Categories: Ireland

A Little Adventure… Off-Roading to the Cliffs of Moher

Loved the Aille River Hostel, Doolin

There are two ways to set out on any adventure:

  • The way the Lonely Planet tells you
  • The secret map hand-drawn for you by a local.

I mean really, is there even a choice?!

Laura and I were ready to tackle the famed Cliffs of Moher and Carl, the owner of the fantastically accommodating and friendly Aillie River Hostel in Doolin, Ireland, let us in on a little secret – as long as you don’t park your car on the main road leading to the Cliffs, they won’t ticket you and you don’t have to pay the €8 parking fee.

Secret map to Cliffs of Moher from Doolin

And to sweeten the deal, in addition to this parking tidbit, there’s a couple hour hiking path that hugs the cliffs and drop-offs that lead up to the main Cliffs of Moher from the tiny little town of Doolin.

The Cliffs of Moher are traditionally visited as a day-trip from Galway…but I loved the highly dangerous and cow-filled adventure of hiking to the Cliffs myself, and then jumping the fence and strolling in oh-so-casually.

Carl instructed us on a little road a couple of kilometers before the car park for the Cliffs of Moher visitor’s center and the Cliffs proper. I marooned my miniature European car (that wouldn’t even be road-worthy and legal in the US) on a grassy bank off the side of the road and set off to follow this lightly detailed map to the right.

Step One: Jump the gate

Both Scotland and Ireland are pretty tolerant to tourists (and locals for that matter) wandering through their sheep and cow pastures…but Laura and I felt a little weird jumping the fence since the owner was right there and just finishing up with his bull! He really didn’t mind though and even pointed out the easiest spot for jumping the fence.

Step Two: Parallel the fence to the very edge of the cliff

Once inside of the cow pasture…it’s pretty messy. We hiked along the fence, occasionally venturing away from the fence if it looked like the grass was less of a muddy, gooshy, sopping mess of churned grass and sludge…it never was.

At one point we spotted salvation on the other side of a pass-fence – it looked so dry and firm on that side. Well, let me tell you, the grass wasn’t greener on that side. After sinking ankle deep, we decided to make a messy break for it and sprint to the edge.

Step Three: Avoid the cows

One key problem with tromping through an active cow pasture – they are cows. The friendly farmer got a momentarily snippy as we carefully picked our way across his field while he was trying to heard his cattle through the fence.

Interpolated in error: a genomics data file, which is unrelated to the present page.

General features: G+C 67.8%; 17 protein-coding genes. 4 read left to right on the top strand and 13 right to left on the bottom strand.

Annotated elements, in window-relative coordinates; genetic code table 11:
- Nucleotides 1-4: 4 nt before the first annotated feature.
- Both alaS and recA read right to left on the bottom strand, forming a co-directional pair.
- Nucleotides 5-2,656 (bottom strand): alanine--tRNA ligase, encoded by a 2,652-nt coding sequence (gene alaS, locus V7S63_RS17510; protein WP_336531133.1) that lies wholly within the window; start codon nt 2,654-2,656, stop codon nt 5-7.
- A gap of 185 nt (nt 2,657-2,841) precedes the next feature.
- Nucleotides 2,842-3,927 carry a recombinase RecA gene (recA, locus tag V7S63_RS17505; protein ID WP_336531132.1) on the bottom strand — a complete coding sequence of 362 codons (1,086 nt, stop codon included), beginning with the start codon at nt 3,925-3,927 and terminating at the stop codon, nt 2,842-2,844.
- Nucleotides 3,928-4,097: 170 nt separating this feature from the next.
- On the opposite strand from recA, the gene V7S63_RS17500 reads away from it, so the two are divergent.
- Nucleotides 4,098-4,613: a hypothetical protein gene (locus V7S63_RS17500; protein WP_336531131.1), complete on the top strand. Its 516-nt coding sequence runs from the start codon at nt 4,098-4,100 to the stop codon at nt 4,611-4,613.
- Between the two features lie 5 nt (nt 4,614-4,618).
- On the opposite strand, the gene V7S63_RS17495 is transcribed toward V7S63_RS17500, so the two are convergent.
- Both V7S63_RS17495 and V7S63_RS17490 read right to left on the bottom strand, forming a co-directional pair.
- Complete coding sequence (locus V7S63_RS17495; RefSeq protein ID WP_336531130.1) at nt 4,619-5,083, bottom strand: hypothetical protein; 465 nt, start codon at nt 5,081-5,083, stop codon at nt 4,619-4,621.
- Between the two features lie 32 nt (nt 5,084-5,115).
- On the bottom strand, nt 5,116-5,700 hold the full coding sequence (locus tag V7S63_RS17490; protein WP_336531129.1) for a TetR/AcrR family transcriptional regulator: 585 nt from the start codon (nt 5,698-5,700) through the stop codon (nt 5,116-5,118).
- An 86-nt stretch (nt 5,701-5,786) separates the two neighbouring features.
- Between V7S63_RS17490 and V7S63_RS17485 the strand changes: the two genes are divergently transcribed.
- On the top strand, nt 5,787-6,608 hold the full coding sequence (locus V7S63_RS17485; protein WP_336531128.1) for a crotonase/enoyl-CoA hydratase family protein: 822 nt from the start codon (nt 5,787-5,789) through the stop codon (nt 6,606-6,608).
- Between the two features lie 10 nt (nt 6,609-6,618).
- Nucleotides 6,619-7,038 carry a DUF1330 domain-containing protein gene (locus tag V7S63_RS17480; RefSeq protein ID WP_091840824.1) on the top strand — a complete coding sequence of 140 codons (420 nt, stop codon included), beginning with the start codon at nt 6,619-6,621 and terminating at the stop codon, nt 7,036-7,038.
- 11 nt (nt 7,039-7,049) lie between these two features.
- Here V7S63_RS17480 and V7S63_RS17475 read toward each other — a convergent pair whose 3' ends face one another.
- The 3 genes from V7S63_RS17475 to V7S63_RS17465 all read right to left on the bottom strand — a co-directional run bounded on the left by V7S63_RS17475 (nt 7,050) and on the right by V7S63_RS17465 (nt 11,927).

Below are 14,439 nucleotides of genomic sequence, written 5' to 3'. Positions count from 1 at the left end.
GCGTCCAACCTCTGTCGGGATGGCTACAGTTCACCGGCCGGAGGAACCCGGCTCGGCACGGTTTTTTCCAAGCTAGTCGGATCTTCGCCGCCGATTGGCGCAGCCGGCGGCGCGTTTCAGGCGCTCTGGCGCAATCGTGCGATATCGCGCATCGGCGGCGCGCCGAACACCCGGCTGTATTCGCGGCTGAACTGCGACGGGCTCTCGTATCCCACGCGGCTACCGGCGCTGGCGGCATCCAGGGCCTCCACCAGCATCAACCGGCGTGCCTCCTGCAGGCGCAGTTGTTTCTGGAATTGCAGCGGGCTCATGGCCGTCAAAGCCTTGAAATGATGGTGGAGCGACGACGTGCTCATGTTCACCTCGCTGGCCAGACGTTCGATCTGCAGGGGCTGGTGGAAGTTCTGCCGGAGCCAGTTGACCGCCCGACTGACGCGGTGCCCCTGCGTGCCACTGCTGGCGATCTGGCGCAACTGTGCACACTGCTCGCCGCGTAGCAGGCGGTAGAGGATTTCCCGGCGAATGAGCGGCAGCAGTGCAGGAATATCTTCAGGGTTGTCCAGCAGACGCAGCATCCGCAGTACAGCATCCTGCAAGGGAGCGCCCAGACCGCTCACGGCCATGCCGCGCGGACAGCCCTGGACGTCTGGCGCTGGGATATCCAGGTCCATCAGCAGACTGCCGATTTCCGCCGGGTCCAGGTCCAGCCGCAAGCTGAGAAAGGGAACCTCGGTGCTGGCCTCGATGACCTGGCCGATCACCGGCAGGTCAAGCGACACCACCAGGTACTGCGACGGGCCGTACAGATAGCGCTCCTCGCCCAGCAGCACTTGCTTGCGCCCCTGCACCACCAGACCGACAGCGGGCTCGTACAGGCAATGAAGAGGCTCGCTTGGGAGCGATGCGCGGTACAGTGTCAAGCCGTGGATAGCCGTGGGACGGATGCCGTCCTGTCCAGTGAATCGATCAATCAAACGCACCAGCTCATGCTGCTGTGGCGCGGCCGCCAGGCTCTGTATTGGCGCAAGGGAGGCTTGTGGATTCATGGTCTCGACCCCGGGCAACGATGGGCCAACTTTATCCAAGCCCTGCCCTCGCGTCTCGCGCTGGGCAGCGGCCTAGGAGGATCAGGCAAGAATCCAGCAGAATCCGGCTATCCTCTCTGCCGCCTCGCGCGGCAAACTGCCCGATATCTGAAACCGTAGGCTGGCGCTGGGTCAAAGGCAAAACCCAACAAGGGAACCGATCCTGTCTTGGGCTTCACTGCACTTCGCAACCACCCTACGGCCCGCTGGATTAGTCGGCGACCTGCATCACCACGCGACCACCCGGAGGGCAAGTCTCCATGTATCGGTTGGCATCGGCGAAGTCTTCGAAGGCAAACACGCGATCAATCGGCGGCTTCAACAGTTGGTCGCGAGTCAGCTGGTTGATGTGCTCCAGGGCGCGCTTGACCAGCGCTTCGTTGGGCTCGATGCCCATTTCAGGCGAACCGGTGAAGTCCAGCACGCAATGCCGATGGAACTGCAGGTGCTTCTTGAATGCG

Step Four: Tread very lightly and DON’T SLIP

The cow pasture adventure was all about the mud – and once we made it to the grassy, overgrown path that sits about three feet from a 500 foot drop, balance was all that was running through my mind.

The caution sign my deter less adventurous hikers, but Carl was adamant that we would get some of the best views of the Cliffs if we ignored the sign and just carefully made our way up the steep path.

Step Five: Enjoy the Spoils

By the time we got to the top of the grassy pasture Laura and I took a few minutes to merely sit in the near-silence, listen to the waves crash, and look into the distance at the rugged Cliffs of Moher.

The soft sounds of our feet on the grass was enough to disturb the birds resting under the Cliff face; every few minutes a startled flock of gleaming white birds flew out from below us and fanned out across the blue ocean, the sound of their frantic wings competing with the rushing waves slowly wearing at cliffs.

Step Six: Jump the fence and gloat

About two hours after leaving on this adventure hike to the Cliffs of Moher our little path abruptly ended at a wire fence intended to keep the paying tourists from heading off in the very direction we had just come from. There were certainly a few disgruntled looks as we dodged a glance around and then quickly catapulted over the fence, into the highly fenced and paved “tourist” sections of the Cliffs.

I’ve heard rumors that there’s a movement to have the Cliffs of Moher considered for the new Seven Natural Wonders of the World…I don’t think I will ever visit them again if that happens because, in all honestly, they are incredibly touristy already.

The sheer size of the Cliffs, contrasting with the vibrant green Irish country-side and the blue ocean is really amazingly pretty. There is no denying that the Cliffs are one of Ireland’s most prominent attractions and I’d go back all over again given the opportunity, buuuuut I would still take the adventurous path and let the tour busses stay on the paved roads  ;-)


This post was last modified on February 10, 2017, 12:51 pm